The problem

The company had attempted to develop the processes and practises required for 17025 registration but had received 31 significant non-conformances at a UKAS pre-audit. This had been followed by assignments with two different consultancy companies, neither of which had taken the company further forward. The company were understandably reticent about making a third appointment.

Pre appointment, Statius took sample data from the water quality activities and created a series of Statistical Process Control (SPC) charts to demonstrate 1) the degree of variation in the results being obtained 2) our competence in the field of SPC. 

The client

The client is a large blue-chip household name; a major international waste company. 

The project was to develop an analytical quality control procedure and a related non-conformance procedure which would dovetail with existing procedures and allow the Water Quality Division to obtain ISO 17025 registration for both the laboratory and the field based testing activities.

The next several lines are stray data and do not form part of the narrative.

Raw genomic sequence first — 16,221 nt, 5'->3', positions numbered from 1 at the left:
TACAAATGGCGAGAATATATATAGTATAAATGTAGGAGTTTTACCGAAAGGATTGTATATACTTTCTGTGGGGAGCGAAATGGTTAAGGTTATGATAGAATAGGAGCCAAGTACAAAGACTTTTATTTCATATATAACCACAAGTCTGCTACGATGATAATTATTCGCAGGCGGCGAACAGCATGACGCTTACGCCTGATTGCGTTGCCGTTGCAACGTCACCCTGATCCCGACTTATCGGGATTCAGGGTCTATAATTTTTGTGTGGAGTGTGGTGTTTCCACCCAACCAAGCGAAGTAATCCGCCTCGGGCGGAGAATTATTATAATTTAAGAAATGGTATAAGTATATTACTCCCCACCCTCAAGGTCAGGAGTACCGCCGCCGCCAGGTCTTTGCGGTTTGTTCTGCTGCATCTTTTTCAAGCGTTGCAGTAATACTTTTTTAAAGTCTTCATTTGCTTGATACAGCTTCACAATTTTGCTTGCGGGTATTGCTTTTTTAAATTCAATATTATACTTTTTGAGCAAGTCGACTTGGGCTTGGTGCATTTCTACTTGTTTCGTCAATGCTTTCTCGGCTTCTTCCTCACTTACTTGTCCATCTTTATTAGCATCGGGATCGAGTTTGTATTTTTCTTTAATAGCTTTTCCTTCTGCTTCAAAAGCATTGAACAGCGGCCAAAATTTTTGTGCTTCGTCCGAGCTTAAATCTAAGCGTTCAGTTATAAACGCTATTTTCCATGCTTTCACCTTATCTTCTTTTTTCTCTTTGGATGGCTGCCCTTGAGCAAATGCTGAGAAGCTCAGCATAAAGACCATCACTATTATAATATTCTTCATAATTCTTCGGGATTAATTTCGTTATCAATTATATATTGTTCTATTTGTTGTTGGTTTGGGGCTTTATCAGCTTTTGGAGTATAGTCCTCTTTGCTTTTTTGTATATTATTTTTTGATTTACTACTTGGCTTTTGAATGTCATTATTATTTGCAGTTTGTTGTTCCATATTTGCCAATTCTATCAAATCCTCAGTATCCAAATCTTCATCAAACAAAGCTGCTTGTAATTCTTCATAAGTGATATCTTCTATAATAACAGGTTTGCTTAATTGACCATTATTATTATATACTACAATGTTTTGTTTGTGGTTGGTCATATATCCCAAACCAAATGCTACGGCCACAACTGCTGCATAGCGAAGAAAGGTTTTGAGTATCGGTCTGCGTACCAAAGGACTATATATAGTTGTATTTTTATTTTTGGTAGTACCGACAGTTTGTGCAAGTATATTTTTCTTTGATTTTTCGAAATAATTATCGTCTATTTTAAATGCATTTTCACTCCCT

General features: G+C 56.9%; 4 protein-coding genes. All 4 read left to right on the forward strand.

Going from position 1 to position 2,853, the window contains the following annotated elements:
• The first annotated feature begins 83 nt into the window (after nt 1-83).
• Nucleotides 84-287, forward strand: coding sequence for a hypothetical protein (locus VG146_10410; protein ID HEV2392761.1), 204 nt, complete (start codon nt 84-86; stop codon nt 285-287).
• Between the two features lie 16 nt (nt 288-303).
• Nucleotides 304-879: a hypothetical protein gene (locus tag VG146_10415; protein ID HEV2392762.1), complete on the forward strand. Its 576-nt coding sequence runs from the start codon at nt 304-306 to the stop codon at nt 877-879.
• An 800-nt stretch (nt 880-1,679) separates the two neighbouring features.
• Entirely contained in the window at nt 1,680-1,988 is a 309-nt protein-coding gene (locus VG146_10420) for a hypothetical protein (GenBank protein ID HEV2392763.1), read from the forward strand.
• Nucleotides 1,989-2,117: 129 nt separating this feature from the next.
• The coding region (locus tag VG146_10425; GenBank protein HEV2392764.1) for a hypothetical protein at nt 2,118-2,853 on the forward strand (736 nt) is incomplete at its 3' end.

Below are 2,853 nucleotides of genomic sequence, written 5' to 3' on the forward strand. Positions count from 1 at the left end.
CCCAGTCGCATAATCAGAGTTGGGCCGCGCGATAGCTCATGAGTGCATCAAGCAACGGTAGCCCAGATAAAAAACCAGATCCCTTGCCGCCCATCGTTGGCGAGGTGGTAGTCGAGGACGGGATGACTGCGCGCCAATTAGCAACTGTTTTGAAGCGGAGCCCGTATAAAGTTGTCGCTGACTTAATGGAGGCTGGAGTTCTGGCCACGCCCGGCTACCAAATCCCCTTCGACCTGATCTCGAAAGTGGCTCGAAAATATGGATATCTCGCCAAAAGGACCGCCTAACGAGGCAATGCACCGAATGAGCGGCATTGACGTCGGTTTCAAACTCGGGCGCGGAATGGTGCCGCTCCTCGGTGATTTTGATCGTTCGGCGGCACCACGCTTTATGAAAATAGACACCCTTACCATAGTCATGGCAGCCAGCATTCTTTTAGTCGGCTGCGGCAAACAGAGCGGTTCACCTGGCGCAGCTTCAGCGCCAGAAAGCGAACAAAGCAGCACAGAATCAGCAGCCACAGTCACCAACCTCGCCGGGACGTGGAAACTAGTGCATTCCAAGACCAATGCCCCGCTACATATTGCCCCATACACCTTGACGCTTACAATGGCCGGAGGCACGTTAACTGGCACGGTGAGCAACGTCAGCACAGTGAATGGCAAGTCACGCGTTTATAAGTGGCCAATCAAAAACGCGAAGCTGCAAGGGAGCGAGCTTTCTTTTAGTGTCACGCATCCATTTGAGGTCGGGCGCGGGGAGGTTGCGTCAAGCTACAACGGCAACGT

The approach and solution 

Having “won our spurs” and been appointed, Statius set about executing the programme of works which included:

  • Understanding the current AQC working practices
  • Developing an appreciation of core regulatory, technical and statistical documentation; NS-30 and the Drinking Water Regulations and associated guidance
  • Decanting data into a series of SPC charts for each of the water quality technicians
  • Developing and implementing a training regime for all staff which developed an appreciation of SPC, variation, the sources of variations and implications of it for the company
  • Reworking and re-developing the previously deficient AQC procedure so it is simple, usable and repeatable
  • Developing a comprehensive non-conformance procedure based on the samples taken which drives the SPC charts and includes investigations where results are found to be statistically significant

The outcome 

The AQC and the non-conformance procedure have both now been reviewed, tested and are now used daily.

They have also been shared with other external parties and are regarded as “excellent, comprehensive and easy to follow”.